Re: page table lock patch V15 [0/7]: overview

From: Andi Kleen <ak_at_muc.de>
Date: 2005-01-14 15:39:44
On Thu, Jan 13, 2005 at 05:09:04PM -0800, Christoph Lameter wrote:
> On Thu, 13 Jan 2005, Andi Kleen wrote:
> 
> > On Thu, Jan 13, 2005 at 09:11:29AM -0800, Christoph Lameter wrote:
> > > On Wed, 13 Jan 2005, Andi Kleen wrote:
> > >
> > > > Alternatively you can use a lazy load, checking for changes.
> > > > (untested)
> > > >
> > > > pte_t read_pte(volatile pte_t *pte)
> > > > {
> > > > 	pte_t n;
> > > > 	do {
> > > > 		n.pte_low = pte->pte_low;
> > > > 		rmb();
> > > > 		n.pte_high = pte->pte_high;
> > > > 		rmb();
> > > > 	} while (n.pte_low != pte->pte_low);
> > > > 	return pte;
> 
> I think this is not necessary. Most IA32 processors do 64
> bit operations in an atomic way in the same way as IA64. We can cut out
> all the stuff we put in to simulate 64 bit atomicity for i386 PAE mode if
> we just use convince the compiler to use 64 bit fetches and stores. 486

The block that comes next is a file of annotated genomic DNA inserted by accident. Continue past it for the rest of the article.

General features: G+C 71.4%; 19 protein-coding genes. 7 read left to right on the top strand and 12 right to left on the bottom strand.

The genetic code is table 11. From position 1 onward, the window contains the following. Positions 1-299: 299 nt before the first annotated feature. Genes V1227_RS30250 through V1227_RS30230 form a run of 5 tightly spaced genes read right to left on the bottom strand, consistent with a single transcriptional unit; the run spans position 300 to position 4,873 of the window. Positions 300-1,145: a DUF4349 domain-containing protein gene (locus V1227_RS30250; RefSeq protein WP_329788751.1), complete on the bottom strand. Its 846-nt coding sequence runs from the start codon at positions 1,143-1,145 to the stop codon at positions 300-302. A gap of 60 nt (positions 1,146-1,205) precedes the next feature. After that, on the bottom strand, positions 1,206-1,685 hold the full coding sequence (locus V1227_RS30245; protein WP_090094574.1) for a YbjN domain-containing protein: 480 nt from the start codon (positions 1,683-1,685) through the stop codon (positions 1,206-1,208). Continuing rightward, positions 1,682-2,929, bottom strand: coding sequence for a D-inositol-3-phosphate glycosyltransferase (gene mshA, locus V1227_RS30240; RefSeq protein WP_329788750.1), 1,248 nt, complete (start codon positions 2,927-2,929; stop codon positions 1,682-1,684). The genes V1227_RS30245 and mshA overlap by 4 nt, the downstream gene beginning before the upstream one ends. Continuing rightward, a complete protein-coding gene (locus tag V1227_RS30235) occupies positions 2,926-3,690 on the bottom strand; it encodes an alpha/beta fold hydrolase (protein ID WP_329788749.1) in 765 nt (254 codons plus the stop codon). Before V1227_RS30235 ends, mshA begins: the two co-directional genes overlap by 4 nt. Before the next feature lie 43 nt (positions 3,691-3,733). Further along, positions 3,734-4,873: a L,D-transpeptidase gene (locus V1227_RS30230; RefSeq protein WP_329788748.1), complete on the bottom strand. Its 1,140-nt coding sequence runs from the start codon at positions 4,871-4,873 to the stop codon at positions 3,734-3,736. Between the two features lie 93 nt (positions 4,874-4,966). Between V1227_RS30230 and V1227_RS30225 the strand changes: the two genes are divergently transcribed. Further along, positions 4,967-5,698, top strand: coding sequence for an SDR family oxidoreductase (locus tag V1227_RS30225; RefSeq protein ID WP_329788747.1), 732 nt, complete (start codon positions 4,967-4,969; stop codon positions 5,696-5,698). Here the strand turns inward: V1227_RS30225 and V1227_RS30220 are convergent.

That would mean either cmpxchg8 (slow) or using MMX/SSE (even slower
because you would need to save FPU stable and disable 
exceptions). 

I think FPU is far too slow and complicated. I benchmarked lazy read
and cmpxchg 8: 

Athlon64:
readpte hot 42
readpte cold 426
readpte_cmp hot 33
readpte_cmp cold 2693

Nocona:
readpte hot 140
readpte cold 960
readpte_cmp hot 48
readpte_cmp cold 2668

As you can see cmpxchg is slightly faster for the cache hot case,
but incredibly slow for cache cold (probably because it does something
nasty on the bus). This is pretty consistent to Intel and AMD CPUs.
Given that page tables are likely more often cache cold than hot 
I would use the lazy variant. 

-Andi


-
To unsubscribe from this list: send the line "unsubscribe linux-ia64" in
the body of a message to majordomo@vger.kernel.org
More majordomo info at  http://vger.kernel.org/majordomo-info.html
Received on Thu Jan 13 23:40:01 2005

This archive was generated by hypermail 2.1.8 : 2005-08-02 09:20:34 EST